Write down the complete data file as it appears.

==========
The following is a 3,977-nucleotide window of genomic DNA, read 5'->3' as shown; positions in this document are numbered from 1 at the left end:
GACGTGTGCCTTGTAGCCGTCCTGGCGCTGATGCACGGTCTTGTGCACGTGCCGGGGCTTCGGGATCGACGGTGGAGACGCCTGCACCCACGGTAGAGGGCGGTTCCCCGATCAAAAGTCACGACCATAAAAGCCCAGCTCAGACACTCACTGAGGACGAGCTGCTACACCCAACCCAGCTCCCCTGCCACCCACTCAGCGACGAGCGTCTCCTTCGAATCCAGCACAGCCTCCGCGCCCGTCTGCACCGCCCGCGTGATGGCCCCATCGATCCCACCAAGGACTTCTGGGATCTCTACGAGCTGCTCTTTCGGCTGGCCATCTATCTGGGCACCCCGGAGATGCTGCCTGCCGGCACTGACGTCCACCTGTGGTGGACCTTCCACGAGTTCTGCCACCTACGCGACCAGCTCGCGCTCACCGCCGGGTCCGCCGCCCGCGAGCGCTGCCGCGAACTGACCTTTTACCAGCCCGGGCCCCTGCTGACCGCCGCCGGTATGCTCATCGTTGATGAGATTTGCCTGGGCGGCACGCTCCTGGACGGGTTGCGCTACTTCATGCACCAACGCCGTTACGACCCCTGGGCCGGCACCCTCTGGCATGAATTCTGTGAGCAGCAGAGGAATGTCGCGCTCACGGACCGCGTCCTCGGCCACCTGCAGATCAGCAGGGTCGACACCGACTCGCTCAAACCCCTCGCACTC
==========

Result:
The following is a 3,977-nucleotide window of genomic DNA, read 5'->3' as shown; positions in this document are numbered from 1 at the left end:
GACGTGTGCCTTGTAGCCGTCCTGGCGCTGATGCACGGTCTTGTGCACGTGCCGGGGCTTCGGGATCGACGGTGGAGACGCCTGCACCCACGGTAGAGGGCGGTTCCCCGATCAAAAGTCACGACCATAAAAGCCCAGCTCAGACACTCACTGAGGACGAGCTGCTACACCCAACCCAGCTCCCCTGCCACCCACTCAGCGACGAGCGTCTCCTTCGAATCCAGCACAGCCTCCGCGCCCGTCTGCACCGCCCGCGTGATGGCCCCATCGATCCCACCAAGGACTTCTGGGATCTCTACGAGCTGCTCTTTCGGCTGGCCATCTATCTGGGCACCCCGGAGATGCTGCCTGCCGGCACTGACGTCCACCTGTGGTGGACCTTCCACGAGTTCTGCCACCTACGCGACCAGCTCGCGCTCACCGCCGGGTCCGCCGCCCGCGAGCGCTGCCGCGAACTGACCTTTTACCAGCCCGGGCCCCTGCTGACCGCCGCCGGTATGCTCATCGTTGATGAGATTTGCCTGGGCGGCACGCTCCTGGACGGGTTGCGCTACTTCATGCACCAACGCCGTTACGACCCCTGGGCCGGCACCCTCTGGCATGAATTCTGTGAGCAGCAGAGGAATGTCGCGCTCACGGACCGCGTCCTCGGCCACCTGCAGATCAGCAGGGTCGACACCGACTCGCTCAAACCCCTCGCACTC